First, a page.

Cell cycle assay of MCF7 cells following treatment with different concentrations of MEAD (15, 20 and 25 mg/ml) showed altered cell cycle pattern compared to untreated controls (Fig 3A). The percentages of cells were 5.31%, 29.33%, 28.68% in 'G1' phase; 26.78%, 49.23%, 51.22% in 'S' phase and 19.05%, 21.44%, 20.10% in 'G2/M phase; for the concentrations 15, 20 and 25 mg/ml MEAD respectively (S4 Fig). There was a dose-dependent cell cycle arrest in the 'S' phase and a decrease in 'G1' phase of cell cycle in the treated group compared to the control (Fig 3B–3D).
Representative cell cycle images of MCF7 cells after 24 h of treatment with MEAD at 15, 20 and 25 mg/ml MEAD. The histogram indicates 'S' phase arrest and decrease in cell numbers in 'G1' phase of cell cycle in a dose dependent manner. The sub-G1 phase which is indicative of apoptosis also showed increase in a dose dependent manner.
MEAD induced apoptosis in MCF7 cells
Annexin V-FITC and PI double staining of MCF7 cells treated with 15 mg/ml and 25 mg/ml concentrations of MEAD showed dose dependent increase in the number of apoptotic cells. The increases in total apoptotic cells were 21.45 ± 0.4% and 68.15 ± 1.55% for 15 mg/ml and 25 mg/ml of MEAD (S5 Fig) respectively compared to control 1% (Fig 4A–4C). These increase in apoptosis was statistically significant compared to the control (Fig 4D).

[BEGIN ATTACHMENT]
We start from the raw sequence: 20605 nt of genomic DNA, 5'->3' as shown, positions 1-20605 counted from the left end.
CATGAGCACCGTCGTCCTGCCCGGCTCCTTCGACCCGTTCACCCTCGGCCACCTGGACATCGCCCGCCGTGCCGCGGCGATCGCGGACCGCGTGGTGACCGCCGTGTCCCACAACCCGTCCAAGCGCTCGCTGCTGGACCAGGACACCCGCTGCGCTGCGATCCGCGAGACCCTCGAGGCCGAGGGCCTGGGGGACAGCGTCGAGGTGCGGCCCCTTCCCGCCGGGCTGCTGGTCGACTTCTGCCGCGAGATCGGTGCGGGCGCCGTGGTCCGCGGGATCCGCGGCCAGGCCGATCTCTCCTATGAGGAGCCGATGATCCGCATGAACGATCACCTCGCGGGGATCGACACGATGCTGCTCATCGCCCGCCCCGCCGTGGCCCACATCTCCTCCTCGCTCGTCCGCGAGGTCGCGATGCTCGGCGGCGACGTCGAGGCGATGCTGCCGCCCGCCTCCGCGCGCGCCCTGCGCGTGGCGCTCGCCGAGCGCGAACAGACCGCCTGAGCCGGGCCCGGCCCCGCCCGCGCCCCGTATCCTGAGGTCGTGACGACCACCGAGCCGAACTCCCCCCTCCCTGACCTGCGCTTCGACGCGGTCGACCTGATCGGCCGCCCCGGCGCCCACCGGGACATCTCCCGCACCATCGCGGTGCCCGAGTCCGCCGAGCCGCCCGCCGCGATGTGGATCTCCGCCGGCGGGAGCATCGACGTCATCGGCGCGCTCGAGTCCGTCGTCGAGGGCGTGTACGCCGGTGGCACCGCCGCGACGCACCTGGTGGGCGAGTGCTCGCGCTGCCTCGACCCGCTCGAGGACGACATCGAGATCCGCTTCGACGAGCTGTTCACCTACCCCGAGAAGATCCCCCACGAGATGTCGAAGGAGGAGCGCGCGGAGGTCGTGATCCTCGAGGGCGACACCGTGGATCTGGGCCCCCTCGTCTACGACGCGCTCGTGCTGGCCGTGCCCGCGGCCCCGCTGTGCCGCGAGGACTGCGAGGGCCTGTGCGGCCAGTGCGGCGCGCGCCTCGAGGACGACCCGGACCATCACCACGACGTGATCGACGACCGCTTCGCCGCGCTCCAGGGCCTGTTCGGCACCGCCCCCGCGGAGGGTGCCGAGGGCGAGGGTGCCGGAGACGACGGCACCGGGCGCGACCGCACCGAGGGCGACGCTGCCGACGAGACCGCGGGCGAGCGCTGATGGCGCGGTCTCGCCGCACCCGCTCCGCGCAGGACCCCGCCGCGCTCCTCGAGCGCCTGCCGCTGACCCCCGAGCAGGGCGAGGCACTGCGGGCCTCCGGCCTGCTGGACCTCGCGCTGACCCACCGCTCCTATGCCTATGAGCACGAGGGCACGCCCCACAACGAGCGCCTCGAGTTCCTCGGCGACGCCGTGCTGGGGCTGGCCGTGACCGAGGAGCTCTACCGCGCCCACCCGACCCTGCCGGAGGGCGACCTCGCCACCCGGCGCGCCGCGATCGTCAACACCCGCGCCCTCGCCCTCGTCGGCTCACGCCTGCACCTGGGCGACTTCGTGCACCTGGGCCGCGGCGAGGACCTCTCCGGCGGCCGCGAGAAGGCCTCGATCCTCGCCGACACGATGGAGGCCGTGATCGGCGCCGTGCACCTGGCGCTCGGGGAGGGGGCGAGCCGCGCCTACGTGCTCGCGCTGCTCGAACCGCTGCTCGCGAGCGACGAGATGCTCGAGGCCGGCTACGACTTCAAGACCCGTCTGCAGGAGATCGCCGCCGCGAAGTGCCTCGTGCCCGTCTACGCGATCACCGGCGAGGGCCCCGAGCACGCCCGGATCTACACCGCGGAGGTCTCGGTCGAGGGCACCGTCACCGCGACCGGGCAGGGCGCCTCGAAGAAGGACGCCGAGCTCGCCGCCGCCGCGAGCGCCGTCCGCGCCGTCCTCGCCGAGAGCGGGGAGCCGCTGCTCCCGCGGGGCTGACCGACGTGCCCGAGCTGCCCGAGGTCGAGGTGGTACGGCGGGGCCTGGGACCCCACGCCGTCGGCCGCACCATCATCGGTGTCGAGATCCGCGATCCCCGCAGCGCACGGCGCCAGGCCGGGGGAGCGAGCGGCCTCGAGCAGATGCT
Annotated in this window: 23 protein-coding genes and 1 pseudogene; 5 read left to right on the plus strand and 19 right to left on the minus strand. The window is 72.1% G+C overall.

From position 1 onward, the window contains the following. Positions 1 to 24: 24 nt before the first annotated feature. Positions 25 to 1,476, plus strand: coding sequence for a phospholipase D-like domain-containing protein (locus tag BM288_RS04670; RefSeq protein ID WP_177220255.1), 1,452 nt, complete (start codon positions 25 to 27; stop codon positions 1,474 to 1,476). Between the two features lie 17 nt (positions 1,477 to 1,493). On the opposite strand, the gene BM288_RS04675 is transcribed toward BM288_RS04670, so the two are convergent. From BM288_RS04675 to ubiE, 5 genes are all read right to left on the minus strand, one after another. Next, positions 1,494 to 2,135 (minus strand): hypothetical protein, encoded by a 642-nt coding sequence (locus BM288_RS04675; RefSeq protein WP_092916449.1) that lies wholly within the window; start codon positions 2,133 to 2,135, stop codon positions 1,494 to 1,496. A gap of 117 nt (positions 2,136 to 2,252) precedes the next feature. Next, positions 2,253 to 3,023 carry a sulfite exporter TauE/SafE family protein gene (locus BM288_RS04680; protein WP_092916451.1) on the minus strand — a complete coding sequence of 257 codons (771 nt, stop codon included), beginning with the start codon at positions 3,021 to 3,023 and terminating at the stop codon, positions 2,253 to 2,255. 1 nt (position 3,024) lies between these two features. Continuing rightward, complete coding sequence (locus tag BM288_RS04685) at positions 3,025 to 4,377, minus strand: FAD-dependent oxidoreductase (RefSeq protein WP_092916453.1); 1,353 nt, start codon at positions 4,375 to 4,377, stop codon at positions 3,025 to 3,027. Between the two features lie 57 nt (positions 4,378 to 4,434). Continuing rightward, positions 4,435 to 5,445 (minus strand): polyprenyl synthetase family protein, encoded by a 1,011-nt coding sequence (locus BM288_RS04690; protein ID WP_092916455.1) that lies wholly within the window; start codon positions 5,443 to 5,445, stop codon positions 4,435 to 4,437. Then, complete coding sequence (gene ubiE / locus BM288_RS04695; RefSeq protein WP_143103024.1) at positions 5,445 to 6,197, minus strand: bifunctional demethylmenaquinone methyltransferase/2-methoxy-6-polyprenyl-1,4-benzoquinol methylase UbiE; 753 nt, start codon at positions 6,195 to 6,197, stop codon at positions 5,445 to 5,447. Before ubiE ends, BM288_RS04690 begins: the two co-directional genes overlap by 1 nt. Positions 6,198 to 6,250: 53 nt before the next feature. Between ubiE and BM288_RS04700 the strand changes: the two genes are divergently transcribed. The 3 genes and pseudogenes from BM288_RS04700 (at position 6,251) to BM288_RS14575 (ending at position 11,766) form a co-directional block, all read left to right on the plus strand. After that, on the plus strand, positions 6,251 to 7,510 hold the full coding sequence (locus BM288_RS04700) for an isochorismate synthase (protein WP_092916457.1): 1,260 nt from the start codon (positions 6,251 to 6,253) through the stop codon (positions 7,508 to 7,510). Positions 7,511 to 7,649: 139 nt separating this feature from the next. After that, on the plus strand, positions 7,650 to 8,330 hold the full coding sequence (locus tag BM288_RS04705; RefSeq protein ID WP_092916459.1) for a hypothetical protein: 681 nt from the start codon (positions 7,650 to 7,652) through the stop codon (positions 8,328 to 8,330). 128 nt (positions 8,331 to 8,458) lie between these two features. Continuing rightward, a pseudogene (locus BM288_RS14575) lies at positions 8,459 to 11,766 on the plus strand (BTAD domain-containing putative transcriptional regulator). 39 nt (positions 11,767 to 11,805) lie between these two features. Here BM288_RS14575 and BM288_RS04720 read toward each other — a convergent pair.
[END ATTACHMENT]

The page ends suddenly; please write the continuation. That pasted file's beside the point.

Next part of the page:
MEAD increased TUNEL positive cells
Flow cytometric evaluation of DNA fragmentation in MCF7 cells treated with 15 mg/ml and 25 mg/ml of MEAD for 48 h showed dose dependent increase in the numbers of TUNEL positive cells compared to the untreated control (Fig 5A). This increase in TUNEL positive cells were 3.0 ± 2.40% and 58.25 ± 0.65% for 15 mg/ml and 25 mg/ml of MEAD respectively (Fig 5B and 5C).
MCF7 cells were treated for 48 h with 15 mg/ml and 25 mg/ml concentrations of MEAD respectively and incubated with DNA labeling solution containing dUTP-FITC and TdT polymerase overnight. FITC fluorescence represented the dUTP incorporation and DNA fragmentation. Representative dot plot image shows the fluorescence shift towards the left indicating the increase in TUNEL positive cells.